Clayton Collins is the President & CEO at HousingWire and Founder & Managing Partner of Riomar Capital. Previously, Clayton worked at RBC Capital Markets in the Mergers and Acquisitions Group and was Vice President of National Sales and Marketing at Citibank. Clayton completed his MBA at The Fuqua School of Business at Duke University. He graduated from Elon University with a BS in Business Administration.
At HousingWire, he leads corporate strategy, product and editorial roadmap, and focuses on building a world-class team of business media professionals.
HousingWire announced its expansion into multifamily real estate and lending coverage in April. Today, CEO Clayton Collins leads an interview with Editor Ben Lane to dive deep into HousingWire's multifamily coverage model.
The economy and housing market both look good as we head into, what should be, another robust summer home sales season. At HousingWire, our mission is Moving Markets Forward. To help our readers and clients continue to put buyers in homes, win market share and build successful businesses, we’re making some serious investments.
Eight years after we began recognizing women for their influential work in the expanding housing and mortgage finance ecosystem, a traditionally male-dominated field, our Women of Influence list is bigger and better than ever! This year, we honor 85 women who are making lasting achievements in each sector of the housing economy. Read on to learn more about these accomplished women and the strides they are making in their industry segments.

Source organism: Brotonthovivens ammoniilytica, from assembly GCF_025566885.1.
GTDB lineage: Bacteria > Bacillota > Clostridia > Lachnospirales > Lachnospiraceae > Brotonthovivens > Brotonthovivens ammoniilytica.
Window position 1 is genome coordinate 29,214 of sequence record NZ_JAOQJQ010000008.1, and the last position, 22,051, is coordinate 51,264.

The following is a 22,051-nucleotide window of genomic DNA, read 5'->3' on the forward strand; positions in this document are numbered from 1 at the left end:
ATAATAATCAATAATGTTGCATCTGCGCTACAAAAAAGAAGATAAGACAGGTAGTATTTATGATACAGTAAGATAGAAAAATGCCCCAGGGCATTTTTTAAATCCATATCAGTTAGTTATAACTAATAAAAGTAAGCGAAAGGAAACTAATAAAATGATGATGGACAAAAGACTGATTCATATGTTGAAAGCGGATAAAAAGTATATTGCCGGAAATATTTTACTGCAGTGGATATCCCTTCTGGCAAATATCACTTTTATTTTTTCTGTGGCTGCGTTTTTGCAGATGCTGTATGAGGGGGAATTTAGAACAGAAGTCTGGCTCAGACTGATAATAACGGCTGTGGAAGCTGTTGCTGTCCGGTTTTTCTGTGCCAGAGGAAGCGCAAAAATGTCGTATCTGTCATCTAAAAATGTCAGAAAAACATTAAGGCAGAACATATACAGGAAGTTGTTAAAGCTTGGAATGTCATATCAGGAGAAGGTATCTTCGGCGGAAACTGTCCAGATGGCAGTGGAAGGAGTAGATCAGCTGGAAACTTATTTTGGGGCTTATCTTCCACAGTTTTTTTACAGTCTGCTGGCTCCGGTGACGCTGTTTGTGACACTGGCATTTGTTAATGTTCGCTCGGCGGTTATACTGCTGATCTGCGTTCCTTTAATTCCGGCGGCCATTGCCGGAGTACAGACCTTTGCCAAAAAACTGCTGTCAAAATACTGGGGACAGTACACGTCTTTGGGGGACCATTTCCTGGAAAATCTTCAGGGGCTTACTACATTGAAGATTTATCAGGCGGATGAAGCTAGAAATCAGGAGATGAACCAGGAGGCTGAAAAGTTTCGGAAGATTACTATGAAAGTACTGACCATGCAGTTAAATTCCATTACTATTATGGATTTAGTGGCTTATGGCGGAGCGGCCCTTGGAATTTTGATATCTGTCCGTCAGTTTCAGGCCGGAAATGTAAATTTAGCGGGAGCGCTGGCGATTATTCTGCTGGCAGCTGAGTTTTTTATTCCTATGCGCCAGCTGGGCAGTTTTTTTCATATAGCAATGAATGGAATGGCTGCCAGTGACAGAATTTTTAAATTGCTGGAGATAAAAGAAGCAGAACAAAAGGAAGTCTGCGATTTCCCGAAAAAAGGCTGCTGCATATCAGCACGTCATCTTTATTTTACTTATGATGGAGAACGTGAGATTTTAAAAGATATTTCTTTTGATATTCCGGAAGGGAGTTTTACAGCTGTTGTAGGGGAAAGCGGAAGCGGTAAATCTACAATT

The financial world at large is experimenting with changing its workforce culture in ways not fathomable 10 years ago. For example, in 2011, the dress code for female workers at UBS came to light with unflattering results. In it, the Swiss bank instructed female employees on not just how to dress and how to smell, but also preached the importance for ladies to apply lotion after taking showers. Fast forward to today and fellow Swiss bank, Credit Suisse has now created an official role to boost equal opportunities and create a fair treatment environment. Has the American mortgage industry made similar progress?
The conversation around student loan debt and its economic impact on Millennials, those born from 1980 to 1998, has some questioning whether the future of the American Dream is in jeopardy. The nation’s student loan debt has soared to $1.4 trillion, surpassing credit cards in becoming the largest source of personal debt outside a mortgage.